BY JEFF FALK
LONG POND – For Kyle Martel, it was a long day. A long, exhausting, but bountiful day.
For Bobby Gerhart, it was a short day. Way too short of a day. But one that was a bit longer than his last one.
The 2.5-mile tricky triangle that is Pocono Raceway provided two different experiences for the past and present, and future of Lebanon County stock-car racing on this Saturday, the fourth day of August in 2012.
The veteran Gerhart finished 16th in the Pennsylvania ARCA 125, which had been shortened from its usual 80 to 50 laps. In the June ARCA event at Pocono, the Lebanon racer had finished 25th after an accident shortened his day to 21 laps.
Martel, an enthuisastic, bright-eyed 25-year-old, finished 11th in the Pennsylvania 125 late Saturday afternoon, after climbing out of the PA Breast Cancer Coalition Chevrolet which he piloted to a 21st-place finish in the third annual Pocono Mountains 125, the 11th race on the NASCAR Camping World Truck Series.
“I actually think I’m the first one to do it (drive in both races) at Pocono because they really haven’t had that many dual races here before,” said Martel, a graduate of Cedar Crest. “In the truck race, I learned a lot. We came here and did exactly what we wanted to do. Then we ran a clean race in the ARCA series. We stayed out of trouble. You can’t improve if you come home tore up.”
“It was too short,” said Gerhart of his race experience. “It should be a hundred laps. It’s almost like a sprint event. It puts more of an emphasis on practice. This is the first time we ran this race car, and it was a better race car than we had in June.
Gerhart started 17th in the 35-car field. While he gave ground grudgingly, he never really made a charge at the front either.
Most of his day was spent running in the 13th to 15th position. With just one caution, the 125-mile race took all of 52 minutes to complete.
“We were just tight all day,” said Gerhart. “When you are, you just have to slow up a bit and protect the right-front tire. I didn’t notice it until Lap 15. These races are tough. You don’t get any adjustment time at all. These cars are so sensitive that you can get over the edge quickly.
“This is the shortest race of the year,” Gerhart added. “I think everybody’s running as hard as they can anyway. It just takes away from your adjustment time. We were looking for a caution to make adjustments.”
Chad Hackenbracht captured the checkered flag, finishing 13.453 seconds ahead of runner-up and pole sitter Brennan Pooole. Alex Bowman was third, Frank Kimmel came in fourth and Chris Buescher took fifth.
“I just wanted to run good and run strong,” said Gerhart. “It wasn’t a terrible day. We were just a little tight.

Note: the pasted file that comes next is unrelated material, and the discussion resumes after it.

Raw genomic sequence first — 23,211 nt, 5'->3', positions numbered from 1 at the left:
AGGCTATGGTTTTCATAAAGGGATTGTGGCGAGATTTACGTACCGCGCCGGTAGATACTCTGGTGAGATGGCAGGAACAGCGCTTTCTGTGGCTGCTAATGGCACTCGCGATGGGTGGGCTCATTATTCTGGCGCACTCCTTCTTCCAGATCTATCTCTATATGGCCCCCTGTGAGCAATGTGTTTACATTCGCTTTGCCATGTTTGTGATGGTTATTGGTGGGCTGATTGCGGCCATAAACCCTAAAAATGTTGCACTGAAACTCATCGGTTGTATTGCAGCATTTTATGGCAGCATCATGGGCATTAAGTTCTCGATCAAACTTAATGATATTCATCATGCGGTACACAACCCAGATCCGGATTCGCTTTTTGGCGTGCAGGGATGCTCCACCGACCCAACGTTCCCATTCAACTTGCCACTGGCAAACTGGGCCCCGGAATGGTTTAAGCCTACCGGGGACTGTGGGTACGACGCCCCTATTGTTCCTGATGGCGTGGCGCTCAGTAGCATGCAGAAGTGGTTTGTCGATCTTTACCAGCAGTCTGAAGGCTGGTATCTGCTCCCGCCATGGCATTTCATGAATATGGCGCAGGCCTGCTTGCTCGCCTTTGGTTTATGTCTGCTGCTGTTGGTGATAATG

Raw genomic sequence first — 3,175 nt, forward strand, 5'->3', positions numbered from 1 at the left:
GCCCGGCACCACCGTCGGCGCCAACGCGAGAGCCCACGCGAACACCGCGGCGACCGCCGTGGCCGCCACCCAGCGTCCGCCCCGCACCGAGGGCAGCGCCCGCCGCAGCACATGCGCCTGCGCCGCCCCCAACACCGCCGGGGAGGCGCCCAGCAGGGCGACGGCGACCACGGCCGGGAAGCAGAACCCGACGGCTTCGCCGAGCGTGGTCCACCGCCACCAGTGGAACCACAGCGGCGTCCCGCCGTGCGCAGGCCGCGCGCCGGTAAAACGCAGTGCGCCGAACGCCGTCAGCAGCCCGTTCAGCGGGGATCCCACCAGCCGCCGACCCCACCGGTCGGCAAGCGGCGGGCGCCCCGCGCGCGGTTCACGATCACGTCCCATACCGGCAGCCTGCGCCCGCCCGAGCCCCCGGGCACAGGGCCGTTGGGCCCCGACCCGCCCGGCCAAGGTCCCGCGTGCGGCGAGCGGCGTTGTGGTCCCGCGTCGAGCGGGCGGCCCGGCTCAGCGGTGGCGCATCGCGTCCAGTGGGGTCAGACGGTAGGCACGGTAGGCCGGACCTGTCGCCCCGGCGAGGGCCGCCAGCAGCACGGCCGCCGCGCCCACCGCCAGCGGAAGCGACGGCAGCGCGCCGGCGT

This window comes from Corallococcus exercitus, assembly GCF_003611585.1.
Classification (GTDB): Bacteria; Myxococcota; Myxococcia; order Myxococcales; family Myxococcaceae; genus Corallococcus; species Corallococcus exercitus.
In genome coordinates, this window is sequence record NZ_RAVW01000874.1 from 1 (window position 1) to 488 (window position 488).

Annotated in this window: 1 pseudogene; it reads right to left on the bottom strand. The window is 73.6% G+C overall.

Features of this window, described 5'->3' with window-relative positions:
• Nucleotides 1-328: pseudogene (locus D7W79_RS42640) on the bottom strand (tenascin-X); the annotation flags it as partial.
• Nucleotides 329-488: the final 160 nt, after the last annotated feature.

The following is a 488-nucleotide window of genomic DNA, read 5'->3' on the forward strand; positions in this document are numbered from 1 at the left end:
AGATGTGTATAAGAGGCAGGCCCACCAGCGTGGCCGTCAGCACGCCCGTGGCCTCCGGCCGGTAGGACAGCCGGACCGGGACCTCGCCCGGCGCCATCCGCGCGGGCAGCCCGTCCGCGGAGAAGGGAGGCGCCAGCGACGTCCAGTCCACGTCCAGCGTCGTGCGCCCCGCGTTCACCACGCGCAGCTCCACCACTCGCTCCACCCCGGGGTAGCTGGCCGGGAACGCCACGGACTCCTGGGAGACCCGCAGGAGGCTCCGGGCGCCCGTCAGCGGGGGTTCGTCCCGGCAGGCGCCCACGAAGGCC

“I’m not sure what I’m going to do for the rest of the season,” Gerhart added. “I’m going to do a little development work and try to get better at these places. All you can do is work at it. That’s all you can do.”
Martel can certainly attest to that. At this point of his career, all Martel is trying to do is stay on the right side of the wall and understand the things that fly by him at 160-plus miles per hour.
Martel’s day on Saturday represented his first ARCA and NASCAR Camping World truck series outings of the year. For Martel, who has run just a handful of competitive big-time stock-car events in his career, it was also his first experience with Pocono’s smooth new pavement.
“Unfortunately, the racing world revolves around funding,” said Martel. “How do I stay sharp when I haven’t raced in a while? I’m always tinkering with the care and tinkering with the truck.
“I felt good for the ARCA race,” continued Martel. “The guys kept me hydrated. This is a new car to our stable. We didn’t know much about the car, but we learned a lot. We’ve never even been on this pavement before.”
After starting 24th in the Pennsylvania ARCA 125, Martel seemed to pick up momentum and confidence in the middle portions of the race. He appeared to be running strong at the end of it.
Martel enjoyed a similar performance in the Pocono Mountains 125. There he started 32nd in the 36-truck field and finished 21st.
“You always want to win,” said Martel. “It’s always the objective. I think we have a real strong race team. We’ll go get them again in June (the next race at Pocono).
“It’s a big goal (staying out of trouble) of our’s because there’s very, very limited funding,” added Martel. “We can’t go building new cars. We’ve got to build them once and build them fast. We try not to tear cars up. We want to bring them home.”